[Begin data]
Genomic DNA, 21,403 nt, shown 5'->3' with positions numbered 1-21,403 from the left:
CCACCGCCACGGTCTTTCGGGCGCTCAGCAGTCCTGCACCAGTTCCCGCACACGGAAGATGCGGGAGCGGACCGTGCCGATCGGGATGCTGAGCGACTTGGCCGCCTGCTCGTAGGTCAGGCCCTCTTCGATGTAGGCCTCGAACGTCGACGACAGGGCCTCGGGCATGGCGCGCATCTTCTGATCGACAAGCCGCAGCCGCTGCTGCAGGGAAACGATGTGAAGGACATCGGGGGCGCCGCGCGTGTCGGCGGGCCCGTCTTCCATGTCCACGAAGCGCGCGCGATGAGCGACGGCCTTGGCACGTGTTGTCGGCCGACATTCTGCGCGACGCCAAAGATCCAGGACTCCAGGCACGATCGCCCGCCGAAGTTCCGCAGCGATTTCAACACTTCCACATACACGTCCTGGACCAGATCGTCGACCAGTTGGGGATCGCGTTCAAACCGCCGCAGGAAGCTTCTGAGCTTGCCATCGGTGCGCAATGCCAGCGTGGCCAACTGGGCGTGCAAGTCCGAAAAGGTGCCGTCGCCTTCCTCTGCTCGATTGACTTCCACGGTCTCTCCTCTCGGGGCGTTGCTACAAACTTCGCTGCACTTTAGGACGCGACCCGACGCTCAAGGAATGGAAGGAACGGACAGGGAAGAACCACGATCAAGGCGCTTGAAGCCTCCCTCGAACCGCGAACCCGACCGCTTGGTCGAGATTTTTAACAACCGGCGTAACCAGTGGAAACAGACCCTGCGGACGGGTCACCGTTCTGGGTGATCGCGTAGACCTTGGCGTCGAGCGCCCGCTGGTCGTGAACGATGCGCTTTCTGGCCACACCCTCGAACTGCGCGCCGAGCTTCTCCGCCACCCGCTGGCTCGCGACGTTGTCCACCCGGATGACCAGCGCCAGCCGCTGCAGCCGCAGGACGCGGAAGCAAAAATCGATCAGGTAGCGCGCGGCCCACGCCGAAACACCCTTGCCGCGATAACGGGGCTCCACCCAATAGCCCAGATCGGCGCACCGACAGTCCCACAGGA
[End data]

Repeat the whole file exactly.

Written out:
Genomic DNA, 21,403 nt, shown 5'->3' with positions numbered 1-21,403 from the left:
CCACCGCCACGGTCTTTCGGGCGCTCAGCAGTCCTGCACCAGTTCCCGCACACGGAAGATGCGGGAGCGGACCGTGCCGATCGGGATGCTGAGCGACTTGGCCGCCTGCTCGTAGGTCAGGCCCTCTTCGATGTAGGCCTCGAACGTCGACGACAGGGCCTCGGGCATGGCGCGCATCTTCTGATCGACAAGCCGCAGCCGCTGCTGCAGGGAAACGATGTGAAGGACATCGGGGGCGCCGCGCGTGTCGGCGGGCCCGTCTTCCATGTCCACGAAGCGCGCGCGATGAGCGACGGCCTTGGCACGTGTTGTCGGCCGACATTCTGCGCGACGCCAAAGATCCAGGACTCCAGGCACGATCGCCCGCCGAAGTTCCGCAGCGATTTCAACACTTCCACATACACGTCCTGGACCAGATCGTCGACCAGTTGGGGATCGCGTTCAAACCGCCGCAGGAAGCTTCTGAGCTTGCCATCGGTGCGCAATGCCAGCGTGGCCAACTGGGCGTGCAAGTCCGAAAAGGTGCCGTCGCCTTCCTCTGCTCGATTGACTTCCACGGTCTCTCCTCTCGGGGCGTTGCTACAAACTTCGCTGCACTTTAGGACGCGACCCGACGCTCAAGGAATGGAAGGAACGGACAGGGAAGAACCACGATCAAGGCGCTTGAAGCCTCCCTCGAACCGCGAACCCGACCGCTTGGTCGAGATTTTTAACAACCGGCGTAACCAGTGGAAACAGACCCTGCGGACGGGTCACCGTTCTGGGTGATCGCGTAGACCTTGGCGTCGAGCGCCCGCTGGTCGTGAACGATGCGCTTTCTGGCCACACCCTCGAACTGCGCGCCGAGCTTCTCCGCCACCCGCTGGCTCGCGACGTTGTCCACCCGGATGACCAGCGCCAGCCGCTGCAGCCGCAGGACGCGGAAGCAAAAATCGATCAGGTAGCGCGCGGCCCACGCCGAAACACCCTTGCCGCGATAACGGGGCTCCACCCAATAGCCCAGATCGGCGCACCGACAGTCCCACAGGA